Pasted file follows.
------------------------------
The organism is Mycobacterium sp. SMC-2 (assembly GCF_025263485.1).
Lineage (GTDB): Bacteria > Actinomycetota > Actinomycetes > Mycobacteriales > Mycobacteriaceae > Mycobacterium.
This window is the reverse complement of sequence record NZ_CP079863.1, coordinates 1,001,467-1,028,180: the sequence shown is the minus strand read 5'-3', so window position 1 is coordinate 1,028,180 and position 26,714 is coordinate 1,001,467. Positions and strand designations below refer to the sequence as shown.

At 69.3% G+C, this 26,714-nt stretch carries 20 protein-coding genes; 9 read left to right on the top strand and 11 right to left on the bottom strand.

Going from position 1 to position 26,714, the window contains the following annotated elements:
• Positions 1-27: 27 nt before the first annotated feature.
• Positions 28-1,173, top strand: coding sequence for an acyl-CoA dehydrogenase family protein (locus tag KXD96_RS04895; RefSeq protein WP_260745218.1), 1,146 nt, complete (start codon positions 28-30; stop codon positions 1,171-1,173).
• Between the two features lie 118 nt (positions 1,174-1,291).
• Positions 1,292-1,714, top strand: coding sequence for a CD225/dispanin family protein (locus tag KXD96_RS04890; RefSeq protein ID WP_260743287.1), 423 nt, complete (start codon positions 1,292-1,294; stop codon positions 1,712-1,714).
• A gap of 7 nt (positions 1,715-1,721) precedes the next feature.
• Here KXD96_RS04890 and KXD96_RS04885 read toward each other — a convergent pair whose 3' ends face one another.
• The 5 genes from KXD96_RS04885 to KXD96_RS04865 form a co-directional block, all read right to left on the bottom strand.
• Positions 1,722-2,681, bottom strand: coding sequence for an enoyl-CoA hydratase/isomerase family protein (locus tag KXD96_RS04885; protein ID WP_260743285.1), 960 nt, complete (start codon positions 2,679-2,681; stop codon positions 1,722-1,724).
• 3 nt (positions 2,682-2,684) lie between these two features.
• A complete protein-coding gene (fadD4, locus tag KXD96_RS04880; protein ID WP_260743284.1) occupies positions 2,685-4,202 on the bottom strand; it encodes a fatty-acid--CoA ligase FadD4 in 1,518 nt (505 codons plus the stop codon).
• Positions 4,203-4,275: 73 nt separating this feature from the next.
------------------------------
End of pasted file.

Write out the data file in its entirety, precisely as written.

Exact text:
The organism is Mycobacterium sp. SMC-2 (assembly GCF_025263485.1).
Lineage (GTDB): Bacteria > Actinomycetota > Actinomycetes > Mycobacteriales > Mycobacteriaceae > Mycobacterium.
This window is the reverse complement of sequence record NZ_CP079863.1, coordinates 1,001,467-1,028,180: the sequence shown is the minus strand read 5'-3', so window position 1 is coordinate 1,028,180 and position 26,714 is coordinate 1,001,467. Positions and strand designations below refer to the sequence as shown.

At 69.3% G+C, this 26,714-nt stretch carries 20 protein-coding genes; 9 read left to right on the top strand and 11 right to left on the bottom strand.

Going from position 1 to position 26,714, the window contains the following annotated elements:
• Positions 1-27: 27 nt before the first annotated feature.
• Positions 28-1,173, top strand: coding sequence for an acyl-CoA dehydrogenase family protein (locus tag KXD96_RS04895; RefSeq protein WP_260745218.1), 1,146 nt, complete (start codon positions 28-30; stop codon positions 1,171-1,173).
• Between the two features lie 118 nt (positions 1,174-1,291).
• Positions 1,292-1,714, top strand: coding sequence for a CD225/dispanin family protein (locus tag KXD96_RS04890; RefSeq protein ID WP_260743287.1), 423 nt, complete (start codon positions 1,292-1,294; stop codon positions 1,712-1,714).
• A gap of 7 nt (positions 1,715-1,721) precedes the next feature.
• Here KXD96_RS04890 and KXD96_RS04885 read toward each other — a convergent pair whose 3' ends face one another.
• The 5 genes from KXD96_RS04885 to KXD96_RS04865 form a co-directional block, all read right to left on the bottom strand.
• Positions 1,722-2,681, bottom strand: coding sequence for an enoyl-CoA hydratase/isomerase family protein (locus tag KXD96_RS04885; protein ID WP_260743285.1), 960 nt, complete (start codon positions 2,679-2,681; stop codon positions 1,722-1,724).
• 3 nt (positions 2,682-2,684) lie between these two features.
• A complete protein-coding gene (fadD4, locus tag KXD96_RS04880; protein ID WP_260743284.1) occupies positions 2,685-4,202 on the bottom strand; it encodes a fatty-acid--CoA ligase FadD4 in 1,518 nt (505 codons plus the stop codon).
• Positions 4,203-4,275: 73 nt separating this feature from the next.